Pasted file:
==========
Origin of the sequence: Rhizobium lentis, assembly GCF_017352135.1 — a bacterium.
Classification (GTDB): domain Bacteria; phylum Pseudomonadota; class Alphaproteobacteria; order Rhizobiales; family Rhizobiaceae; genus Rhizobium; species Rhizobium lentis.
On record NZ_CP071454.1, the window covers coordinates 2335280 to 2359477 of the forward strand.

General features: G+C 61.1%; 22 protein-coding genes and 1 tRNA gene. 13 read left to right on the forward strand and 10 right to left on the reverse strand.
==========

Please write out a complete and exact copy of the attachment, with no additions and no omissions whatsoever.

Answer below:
Origin of the sequence: Rhizobium lentis, assembly GCF_017352135.1 — a bacterium.
Classification (GTDB): domain Bacteria; phylum Pseudomonadota; class Alphaproteobacteria; order Rhizobiales; family Rhizobiaceae; genus Rhizobium; species Rhizobium lentis.
On record NZ_CP071454.1, the window covers coordinates 2335280 to 2359477 of the forward strand.

General features: G+C 61.1%; 22 protein-coding genes and 1 tRNA gene. 13 read left to right on the forward strand and 10 right to left on the reverse strand.